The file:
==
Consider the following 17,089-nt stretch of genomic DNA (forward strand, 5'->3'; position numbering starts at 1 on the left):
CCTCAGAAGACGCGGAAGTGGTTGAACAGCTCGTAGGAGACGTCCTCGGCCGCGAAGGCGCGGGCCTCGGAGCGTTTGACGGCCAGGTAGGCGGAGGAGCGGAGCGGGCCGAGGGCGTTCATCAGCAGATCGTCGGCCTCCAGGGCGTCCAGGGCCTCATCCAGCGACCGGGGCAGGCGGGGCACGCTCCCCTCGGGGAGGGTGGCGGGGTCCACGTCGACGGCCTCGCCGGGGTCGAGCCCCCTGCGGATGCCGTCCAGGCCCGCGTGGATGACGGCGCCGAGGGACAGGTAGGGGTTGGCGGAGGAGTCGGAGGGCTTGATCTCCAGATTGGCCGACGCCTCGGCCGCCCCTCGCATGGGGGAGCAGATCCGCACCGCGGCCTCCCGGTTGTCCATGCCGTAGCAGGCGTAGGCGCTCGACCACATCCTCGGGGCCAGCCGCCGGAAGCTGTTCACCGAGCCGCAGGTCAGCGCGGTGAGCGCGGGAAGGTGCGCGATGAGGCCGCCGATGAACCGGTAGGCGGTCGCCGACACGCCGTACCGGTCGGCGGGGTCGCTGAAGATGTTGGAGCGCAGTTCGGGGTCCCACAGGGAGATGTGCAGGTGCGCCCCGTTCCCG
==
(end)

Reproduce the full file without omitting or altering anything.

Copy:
Consider the following 17,089-nt stretch of genomic DNA (forward strand, 5'->3'; position numbering starts at 1 on the left):
CCTCAGAAGACGCGGAAGTGGTTGAACAGCTCGTAGGAGACGTCCTCGGCCGCGAAGGCGCGGGCCTCGGAGCGTTTGACGGCCAGGTAGGCGGAGGAGCGGAGCGGGCCGAGGGCGTTCATCAGCAGATCGTCGGCCTCCAGGGCGTCCAGGGCCTCATCCAGCGACCGGGGCAGGCGGGGCACGCTCCCCTCGGGGAGGGTGGCGGGGTCCACGTCGACGGCCTCGCCGGGGTCGAGCCCCCTGCGGATGCCGTCCAGGCCCGCGTGGATGACGGCGCCGAGGGACAGGTAGGGGTTGGCGGAGGAGTCGGAGGGCTTGATCTCCAGATTGGCCGACGCCTCGGCCGCCCCTCGCATGGGGGAGCAGATCCGCACCGCGGCCTCCCGGTTGTCCATGCCGTAGCAGGCGTAGGCGCTCGACCACATCCTCGGGGCCAGCCGCCGGAAGCTGTTCACCGAGCCGCAGGTCAGCGCGGTGAGCGCGGGAAGGTGCGCGATGAGGCCGCCGATGAACCGGTAGGCGGTCGCCGACACGCCGTACCGGTCGGCGGGGTCGCTGAAGATGTTGGAGCGCAGTTCGGGGTCCCACAGGGAGATGTGCAGGTGCGCCCCGTTCCCG